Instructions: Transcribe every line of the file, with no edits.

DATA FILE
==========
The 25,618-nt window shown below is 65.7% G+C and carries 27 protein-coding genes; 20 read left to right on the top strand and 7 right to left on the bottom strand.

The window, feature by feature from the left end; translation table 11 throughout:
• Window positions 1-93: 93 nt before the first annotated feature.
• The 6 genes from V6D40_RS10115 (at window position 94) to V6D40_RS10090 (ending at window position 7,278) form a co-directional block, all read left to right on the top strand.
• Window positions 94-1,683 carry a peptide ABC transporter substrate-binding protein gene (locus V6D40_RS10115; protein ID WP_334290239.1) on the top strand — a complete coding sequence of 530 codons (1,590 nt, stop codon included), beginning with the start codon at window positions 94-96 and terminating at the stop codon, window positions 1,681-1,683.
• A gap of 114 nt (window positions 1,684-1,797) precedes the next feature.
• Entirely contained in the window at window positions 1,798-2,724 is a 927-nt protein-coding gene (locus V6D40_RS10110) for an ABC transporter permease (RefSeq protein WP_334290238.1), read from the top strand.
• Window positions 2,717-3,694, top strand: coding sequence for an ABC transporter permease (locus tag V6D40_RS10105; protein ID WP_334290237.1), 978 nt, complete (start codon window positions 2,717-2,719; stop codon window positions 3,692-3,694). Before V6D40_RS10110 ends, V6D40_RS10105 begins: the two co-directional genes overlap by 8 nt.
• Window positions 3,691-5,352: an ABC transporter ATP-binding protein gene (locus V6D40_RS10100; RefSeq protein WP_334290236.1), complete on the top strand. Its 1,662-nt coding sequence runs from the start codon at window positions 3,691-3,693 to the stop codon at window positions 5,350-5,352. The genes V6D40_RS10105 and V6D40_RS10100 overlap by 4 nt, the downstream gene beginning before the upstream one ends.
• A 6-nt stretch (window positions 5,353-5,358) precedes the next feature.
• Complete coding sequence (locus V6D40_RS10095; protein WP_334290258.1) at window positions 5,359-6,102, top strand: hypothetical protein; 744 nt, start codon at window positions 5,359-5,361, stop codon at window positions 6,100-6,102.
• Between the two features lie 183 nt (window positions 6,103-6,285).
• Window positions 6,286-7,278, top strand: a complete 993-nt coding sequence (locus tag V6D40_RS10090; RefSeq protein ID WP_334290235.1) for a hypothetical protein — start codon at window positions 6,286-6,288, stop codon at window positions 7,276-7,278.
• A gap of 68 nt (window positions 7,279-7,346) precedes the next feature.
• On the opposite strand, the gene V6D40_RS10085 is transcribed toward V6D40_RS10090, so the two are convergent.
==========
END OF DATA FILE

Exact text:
The 25,618-nt window shown below is 65.7% G+C and carries 27 protein-coding genes; 20 read left to right on the top strand and 7 right to left on the bottom strand.

The window, feature by feature from the left end; translation table 11 throughout:
• Window positions 1-93: 93 nt before the first annotated feature.
• The 6 genes from V6D40_RS10115 (at window position 94) to V6D40_RS10090 (ending at window position 7,278) form a co-directional block, all read left to right on the top strand.
• Window positions 94-1,683 carry a peptide ABC transporter substrate-binding protein gene (locus V6D40_RS10115; protein ID WP_334290239.1) on the top strand — a complete coding sequence of 530 codons (1,590 nt, stop codon included), beginning with the start codon at window positions 94-96 and terminating at the stop codon, window positions 1,681-1,683.
• A gap of 114 nt (window positions 1,684-1,797) precedes the next feature.
• Entirely contained in the window at window positions 1,798-2,724 is a 927-nt protein-coding gene (locus V6D40_RS10110) for an ABC transporter permease (RefSeq protein WP_334290238.1), read from the top strand.
• Window positions 2,717-3,694, top strand: coding sequence for an ABC transporter permease (locus tag V6D40_RS10105; protein ID WP_334290237.1), 978 nt, complete (start codon window positions 2,717-2,719; stop codon window positions 3,692-3,694). Before V6D40_RS10110 ends, V6D40_RS10105 begins: the two co-directional genes overlap by 8 nt.
• Window positions 3,691-5,352: an ABC transporter ATP-binding protein gene (locus V6D40_RS10100; RefSeq protein WP_334290236.1), complete on the top strand. Its 1,662-nt coding sequence runs from the start codon at window positions 3,691-3,693 to the stop codon at window positions 5,350-5,352. The genes V6D40_RS10105 and V6D40_RS10100 overlap by 4 nt, the downstream gene beginning before the upstream one ends.
• A 6-nt stretch (window positions 5,353-5,358) precedes the next feature.
• Complete coding sequence (locus V6D40_RS10095; protein WP_334290258.1) at window positions 5,359-6,102, top strand: hypothetical protein; 744 nt, start codon at window positions 5,359-5,361, stop codon at window positions 6,100-6,102.
• Between the two features lie 183 nt (window positions 6,103-6,285).
• Window positions 6,286-7,278, top strand: a complete 993-nt coding sequence (locus tag V6D40_RS10090; RefSeq protein ID WP_334290235.1) for a hypothetical protein — start codon at window positions 6,286-6,288, stop codon at window positions 7,276-7,278.
• A gap of 68 nt (window positions 7,279-7,346) precedes the next feature.
• On the opposite strand, the gene V6D40_RS10085 is transcribed toward V6D40_RS10090, so the two are convergent.